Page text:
Equity indexed annuities have a participation rate. A participation rate of 70% means the contract gets credited with 70% of the increase in the S&P 500. If the index goes up 10%, the contract makes 7% ... unless that amount is higher than the annual cap.

Yes, these contracts also have a cap placed on the maximum increase for any year, regardless of what the stock market does. So, with a participation rate of 70% and a cap of 6%, what happens if the S&P goes up 20%? Although 70% of that is 14%, if you're capped at 6%, then 6% is all the contract value will rise that year. As you can see, indexed annuities are really about the downside protection, which is why a securities license is not required to sell fixed annuities, equity-indexed or otherwise.

- Variable Annuities

Inflation is measured by the Consumer Price Index. Investors adjust the returns on their investments by the CPI to calculate their inflation-adjusted or real rate of return. If an investor receives 4% interest on her bond when the CPI is 2%, her inflation-adjusted return is just 2%. Take the rate of return and then subtract out the CPI to calculate real or inflation-adjusted return. If an investor receives just 1% when the CPI is 2%, his return would be -1% in terms of inflation-adjusted return. He is, in other words, losing purchasing power.

Unlike a fixed annuity, a variable annuity doesn't promise a rate of return. That's why it is called a "variable" annuity the return varies. In exchange for bearing the risks in the stock and bond markets, the variable annuitant gets the opportunity to do much better than he would have in a fixed annuity, protecting his purchasing power from the ravages of inflation.

Could he do worse? Yes, but if he wants a guarantee, he buys a fixed annuity where the insurance company guarantees a certain rate of return. Now he lives with purchasing power risk, because if the annuity promises 2%, that's not going to be sufficient with inflation rising at 4%. If he wants to protect his purchasing power by investing in the stock market, he buys a variable annuity, but now he takes on all the risks involved with that.

Variable annuities use mutual fund-type accounts as their investment options, called sub accounts. In a deferred annuity, the annuitant defers taxation until he takes the money out, which is usually at retirement. The money grows much faster when it's not being taxed for 10, 20, maybe even 30 years, but every dance reaches the point where we must pay the fiddler. It's been a fun dance, for sure, but the reality is we will pay ordinary income tax rates on the earnings we have been shielding from the IRS all these years when we decide to get our own hands on the money.

Features of Annuities
An annuity comes with a mortality guarantee, which means once it goes into the pay out phase, the annuitant will receive monthly payments for as long as he is alive (a mortal). The fixed annuity states what the check will be worth at a minimum, while the variable annuity well, it varies. In the variable annuity, the annuitant will receive a check each month, but it could be meager if the markets aren't doing well.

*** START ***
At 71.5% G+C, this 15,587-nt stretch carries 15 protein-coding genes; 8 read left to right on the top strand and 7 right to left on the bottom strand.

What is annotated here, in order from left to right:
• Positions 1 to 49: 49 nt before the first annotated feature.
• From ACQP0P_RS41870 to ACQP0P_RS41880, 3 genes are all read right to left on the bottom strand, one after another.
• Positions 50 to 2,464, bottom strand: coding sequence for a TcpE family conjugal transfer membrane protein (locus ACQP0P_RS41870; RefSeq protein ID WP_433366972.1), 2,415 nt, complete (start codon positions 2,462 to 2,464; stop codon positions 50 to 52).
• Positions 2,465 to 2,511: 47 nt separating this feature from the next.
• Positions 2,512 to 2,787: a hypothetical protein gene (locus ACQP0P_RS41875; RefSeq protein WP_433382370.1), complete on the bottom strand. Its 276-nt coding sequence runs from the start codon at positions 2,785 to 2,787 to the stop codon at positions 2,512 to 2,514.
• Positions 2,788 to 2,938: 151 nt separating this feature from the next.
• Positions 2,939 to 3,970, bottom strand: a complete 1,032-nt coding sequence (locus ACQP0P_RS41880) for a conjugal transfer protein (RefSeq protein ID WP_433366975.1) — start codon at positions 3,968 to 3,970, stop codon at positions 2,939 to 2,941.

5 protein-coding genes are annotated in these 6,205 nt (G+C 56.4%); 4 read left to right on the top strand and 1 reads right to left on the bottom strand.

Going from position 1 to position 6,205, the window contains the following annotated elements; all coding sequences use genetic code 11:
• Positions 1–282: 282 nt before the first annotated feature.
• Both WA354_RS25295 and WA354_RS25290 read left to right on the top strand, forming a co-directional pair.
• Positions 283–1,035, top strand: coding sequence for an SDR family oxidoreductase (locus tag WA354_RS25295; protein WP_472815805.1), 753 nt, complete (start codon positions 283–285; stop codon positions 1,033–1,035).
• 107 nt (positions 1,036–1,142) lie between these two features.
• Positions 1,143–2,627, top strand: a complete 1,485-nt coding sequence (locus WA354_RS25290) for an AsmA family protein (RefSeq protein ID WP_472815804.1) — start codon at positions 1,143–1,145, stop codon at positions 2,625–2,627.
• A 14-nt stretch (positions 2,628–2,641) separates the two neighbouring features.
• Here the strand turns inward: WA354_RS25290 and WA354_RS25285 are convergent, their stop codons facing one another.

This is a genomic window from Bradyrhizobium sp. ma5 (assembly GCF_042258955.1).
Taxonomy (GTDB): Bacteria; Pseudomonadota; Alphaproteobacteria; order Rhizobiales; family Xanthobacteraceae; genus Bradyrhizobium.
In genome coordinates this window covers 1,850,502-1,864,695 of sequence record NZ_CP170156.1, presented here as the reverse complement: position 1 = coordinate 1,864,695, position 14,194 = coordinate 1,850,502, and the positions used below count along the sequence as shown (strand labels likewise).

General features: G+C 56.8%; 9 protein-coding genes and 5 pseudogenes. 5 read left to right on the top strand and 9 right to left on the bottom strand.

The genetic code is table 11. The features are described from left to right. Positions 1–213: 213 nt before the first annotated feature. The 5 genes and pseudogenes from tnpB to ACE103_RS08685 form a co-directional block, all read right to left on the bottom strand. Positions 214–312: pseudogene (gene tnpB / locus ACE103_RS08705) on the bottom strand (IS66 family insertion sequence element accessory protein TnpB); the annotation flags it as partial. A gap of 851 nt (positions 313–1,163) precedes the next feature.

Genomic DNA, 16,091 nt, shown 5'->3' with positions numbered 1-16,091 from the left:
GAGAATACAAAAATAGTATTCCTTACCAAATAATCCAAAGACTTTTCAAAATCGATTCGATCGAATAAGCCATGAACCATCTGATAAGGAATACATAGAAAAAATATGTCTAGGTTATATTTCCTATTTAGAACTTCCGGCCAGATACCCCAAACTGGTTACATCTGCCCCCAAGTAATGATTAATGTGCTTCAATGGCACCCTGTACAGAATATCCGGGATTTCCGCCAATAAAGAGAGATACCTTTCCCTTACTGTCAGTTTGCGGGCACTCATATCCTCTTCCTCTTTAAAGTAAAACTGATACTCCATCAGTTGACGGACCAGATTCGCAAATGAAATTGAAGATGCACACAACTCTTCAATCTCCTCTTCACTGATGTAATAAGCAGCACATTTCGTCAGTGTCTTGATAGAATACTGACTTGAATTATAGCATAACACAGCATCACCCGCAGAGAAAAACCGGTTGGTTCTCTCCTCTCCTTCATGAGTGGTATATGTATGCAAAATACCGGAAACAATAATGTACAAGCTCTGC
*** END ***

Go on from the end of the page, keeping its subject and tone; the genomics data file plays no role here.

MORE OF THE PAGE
A fixed annuity is an insurance product providing peace of mind and tax deferral. A variable annuity is a mutual fund investment that grows tax-deferred and offers some peace of mind. But, whether it's fixed or variable, the insurance company offers a death benefit that promises to pay a beneficiary at least the amount of money invested by the annuitant during his life period. In a regular old mutual fund investment, we could put in $80,000 and when we die the investment could be worth $30,000, which is all our heirs would inherit. In a variable annuity, the death benefit would pay out the $80,000.

And, if the value of the investment was more than the $80,000 cost basis, the heirs would receive the $90,000 or whatever the account was worth. Note that in the variable annuity, this death benefit is only in effect while the annuitant is deferring any payments from the contract. As we'll see, once we flip the switch to receive payments in a variable annuity, well, anything can happen.

Insurance companies sell peace of mind. Both the mortality guarantee and the death benefit help a lot of investors sleep better. For maximum peace of mind, individuals should buy a fixed or indexed annuity. For some peace of mind and the chance to invest in the stock and bond markets, individuals should consider a variable annuity.

A variable annuity offers the investment choices from a family of mutual funds (growth, value, high-yield bonds, etc.), the tax deferral from an IRA or 401(k) plan, plus a death benefit similar to a life insurance policy. A fixed annuity—or indexed annuity—offers the tax deferral, the death benefit, and a dependable stream of minimum payments, even if the annuitant lives to 100.

Purchasing Annuities
The categories of fixed, indexed, and variable annuities refer to the way payments are calculated on the way out. In terms of buying annuities the two major types are immediate and deferred. These terms refer to how soon the contract holder wants to begin receiving payments now, or later? These are retirement plans, so we do need to be 591/2 to avoid penalties. Therefore, some customers might want or need to wait 20 or 30 years before receiving payments. If so, they purchase a deferred annuity.